20% of the salary received by staff employees in Ukraine in May 2014. In other words, every fifth hryvnia in Ukraine is earned in Kyiv (if we talk specifically about the wages), although the city accounts for only one sixteenth of the country’s population. The average salary in Ukraine was UAH 3,430 in May 2014, and in Kyiv – UAH 5,272. Naturally, a lot of people receive the unofficial part of the salary and the share of Kyiv in it may be even higher than 20% of the total for Ukraine.
38.3% of all staff employees in Ukraine, who in May 2014 worked in the three major and highest paid nonindustrial (postindustrial) spheres and over half – 56.5% – of the salary received in these spheres. The SSS says that “financial and insurance activity” is one such sphere: Kyiv accounts for 39.6% (99,400 of 251,000) of all Ukrainian employees in this sphere and 57.3% of their salaries (the average salary in Kyiv is UAH 10,445, which is 2.04 times more than in other regions – UAH 5,108). The second sphere is ‘information and telecommunications’: Kyiv accounts for 36.4% (60,000 of 164,600) of all employees in this sphere and 59.5% of their salaries (the average salary in Kyiv is UAH 8,028, which is 2.57 times more than in other regions – UAH 3,127). The third sphere is ‘professional, scientific and technical activity with Kyiv’s share in it 38.2% (108,600 of 284,700 employees) and 54% of the salaries in this sphere (the average salary in Kyiv is UAH 6,984, which is 1.9 times more than in other regions – UAH 3,674).
LEVEL OF FREEDOM
Kyivans have shown an example of selforganization with the help of a network of informal communities that unite the citizens based on their interests (fighting against illegal construction, creating condition for bicycle riders, helping orphanages, etc.), occupation (programmers, journalists, lawyers, doctors, other professionals), place of residence (districts, blocks or a big residential building). Euromaidan became a visible proof of this network. However, more importantly is that Kyivans feel no piety towards the current central and city authorities, while all its decisions are subjected to critical discussion, which at any moment could result into trolling. It would be an exaggeration to say that they hold President Poroshenko and Mayor Klitschko on a short leash, but one can still speak about a certain unwritten public agreement: for the decisions that cause discontent and perplexity the government must “pay a compensation” in the form of decisions that meet the moods and expectations of Kyivans.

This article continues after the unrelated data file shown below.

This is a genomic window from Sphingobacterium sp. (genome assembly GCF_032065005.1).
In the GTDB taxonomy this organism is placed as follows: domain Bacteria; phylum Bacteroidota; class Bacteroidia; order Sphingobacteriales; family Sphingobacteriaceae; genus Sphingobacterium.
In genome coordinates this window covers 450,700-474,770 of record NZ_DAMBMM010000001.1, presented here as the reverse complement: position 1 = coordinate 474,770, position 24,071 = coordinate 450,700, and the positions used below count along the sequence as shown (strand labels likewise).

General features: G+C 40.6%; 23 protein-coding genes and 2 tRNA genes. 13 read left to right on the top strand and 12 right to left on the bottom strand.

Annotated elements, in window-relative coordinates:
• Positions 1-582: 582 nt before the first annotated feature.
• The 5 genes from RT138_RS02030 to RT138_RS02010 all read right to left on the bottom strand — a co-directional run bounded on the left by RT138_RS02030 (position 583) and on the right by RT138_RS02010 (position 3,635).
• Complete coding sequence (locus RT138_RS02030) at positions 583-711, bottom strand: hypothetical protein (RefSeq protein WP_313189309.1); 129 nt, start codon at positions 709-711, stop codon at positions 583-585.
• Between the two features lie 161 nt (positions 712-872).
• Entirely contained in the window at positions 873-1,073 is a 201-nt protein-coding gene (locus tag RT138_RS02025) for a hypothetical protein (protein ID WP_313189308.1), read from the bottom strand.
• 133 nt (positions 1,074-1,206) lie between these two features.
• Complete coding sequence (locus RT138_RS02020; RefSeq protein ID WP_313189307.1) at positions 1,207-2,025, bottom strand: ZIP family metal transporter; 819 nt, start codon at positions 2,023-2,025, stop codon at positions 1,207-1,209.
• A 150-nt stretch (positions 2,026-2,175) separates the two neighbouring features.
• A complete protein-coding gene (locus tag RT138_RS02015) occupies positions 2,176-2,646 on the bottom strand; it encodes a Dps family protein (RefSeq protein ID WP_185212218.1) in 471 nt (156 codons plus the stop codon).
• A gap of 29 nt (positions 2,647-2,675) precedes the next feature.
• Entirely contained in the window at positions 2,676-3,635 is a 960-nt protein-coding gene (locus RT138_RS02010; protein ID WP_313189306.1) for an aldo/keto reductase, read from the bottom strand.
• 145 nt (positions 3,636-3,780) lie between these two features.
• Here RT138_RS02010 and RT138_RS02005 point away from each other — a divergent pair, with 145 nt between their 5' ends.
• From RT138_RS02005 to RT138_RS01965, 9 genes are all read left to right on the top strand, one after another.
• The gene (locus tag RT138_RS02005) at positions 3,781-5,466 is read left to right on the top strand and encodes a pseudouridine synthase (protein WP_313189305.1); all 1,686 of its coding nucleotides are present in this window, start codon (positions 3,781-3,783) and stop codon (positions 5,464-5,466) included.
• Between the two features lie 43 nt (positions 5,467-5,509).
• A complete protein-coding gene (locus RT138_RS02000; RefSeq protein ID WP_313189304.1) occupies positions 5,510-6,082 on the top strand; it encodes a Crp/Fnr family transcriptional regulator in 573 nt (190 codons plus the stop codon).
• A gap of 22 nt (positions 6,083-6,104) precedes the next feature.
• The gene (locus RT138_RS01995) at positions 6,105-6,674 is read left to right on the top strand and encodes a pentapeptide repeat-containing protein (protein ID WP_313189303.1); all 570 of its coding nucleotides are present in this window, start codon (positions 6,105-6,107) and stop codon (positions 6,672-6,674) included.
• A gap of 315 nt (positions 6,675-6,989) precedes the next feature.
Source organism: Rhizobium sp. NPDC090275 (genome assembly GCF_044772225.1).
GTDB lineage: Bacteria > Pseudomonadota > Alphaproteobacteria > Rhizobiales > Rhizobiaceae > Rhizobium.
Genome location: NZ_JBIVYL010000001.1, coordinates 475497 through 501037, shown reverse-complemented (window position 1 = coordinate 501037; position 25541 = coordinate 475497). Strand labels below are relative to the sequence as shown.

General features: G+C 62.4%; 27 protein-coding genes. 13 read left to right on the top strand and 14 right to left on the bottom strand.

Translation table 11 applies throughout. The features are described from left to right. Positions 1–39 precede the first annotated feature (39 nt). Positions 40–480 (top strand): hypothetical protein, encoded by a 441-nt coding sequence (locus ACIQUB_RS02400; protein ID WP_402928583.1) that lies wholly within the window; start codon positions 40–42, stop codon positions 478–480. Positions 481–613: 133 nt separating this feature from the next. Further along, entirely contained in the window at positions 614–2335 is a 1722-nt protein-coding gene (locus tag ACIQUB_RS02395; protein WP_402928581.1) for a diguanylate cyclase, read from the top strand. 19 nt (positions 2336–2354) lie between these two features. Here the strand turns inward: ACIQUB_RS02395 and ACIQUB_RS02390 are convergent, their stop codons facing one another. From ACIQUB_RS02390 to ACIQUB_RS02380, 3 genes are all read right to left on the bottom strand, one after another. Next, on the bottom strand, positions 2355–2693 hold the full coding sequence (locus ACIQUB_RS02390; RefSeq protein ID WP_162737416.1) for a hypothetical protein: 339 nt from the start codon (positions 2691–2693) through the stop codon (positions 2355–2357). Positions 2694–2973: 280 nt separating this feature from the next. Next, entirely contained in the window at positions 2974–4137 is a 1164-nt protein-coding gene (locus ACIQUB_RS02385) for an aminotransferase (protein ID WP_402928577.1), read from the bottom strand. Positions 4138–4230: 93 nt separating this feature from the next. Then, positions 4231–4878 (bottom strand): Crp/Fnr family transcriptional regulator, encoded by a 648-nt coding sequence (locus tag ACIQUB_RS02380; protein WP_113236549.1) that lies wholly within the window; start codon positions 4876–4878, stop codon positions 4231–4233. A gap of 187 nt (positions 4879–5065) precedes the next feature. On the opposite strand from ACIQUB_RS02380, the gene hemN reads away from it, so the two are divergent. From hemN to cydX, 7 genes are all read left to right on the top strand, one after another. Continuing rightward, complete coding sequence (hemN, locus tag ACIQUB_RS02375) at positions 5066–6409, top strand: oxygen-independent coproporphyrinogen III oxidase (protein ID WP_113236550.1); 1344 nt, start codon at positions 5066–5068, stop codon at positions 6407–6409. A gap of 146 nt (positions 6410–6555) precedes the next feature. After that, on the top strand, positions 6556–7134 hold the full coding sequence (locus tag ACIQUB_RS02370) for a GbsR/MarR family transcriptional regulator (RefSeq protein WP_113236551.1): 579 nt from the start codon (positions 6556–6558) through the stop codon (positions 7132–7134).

There are centurieslong traditions of political life in the western European countries. After the split of the Socialist camp, Warsaw, Prague, Budapest and Bucharest returned to their own traditions. Kyiv, however, had no traditions to go back to. Meanwhile, the newly created parties and formal public organizations failed to gain trust and practically discredited themselves over the years of independence.
Selforganization through the network of informal communities has essentially become a replacement for the party structures. Facebook and Twitter are now certainly more popular sources of information than the party’s mass media. This is also a new Kyiv tradition.
If you try and look into how Kyiv will look like in five or ten years, it is not so important how its look will change and where the new buildings will be built. Most important thing is that Kyivans have a real chance to make the city develop the way they want it and the way they feel comfortable about. Of course, the possibility to earn more is also quite important.
This is undoubtedly a difficult task and it is possible that the conflicts will appear in the “governmentbusinesscity communities” triangle. But if we learn to solve this task and settle accompanying conflicts, a new tradition of the Ukrainian capital will certainly appear.Printable version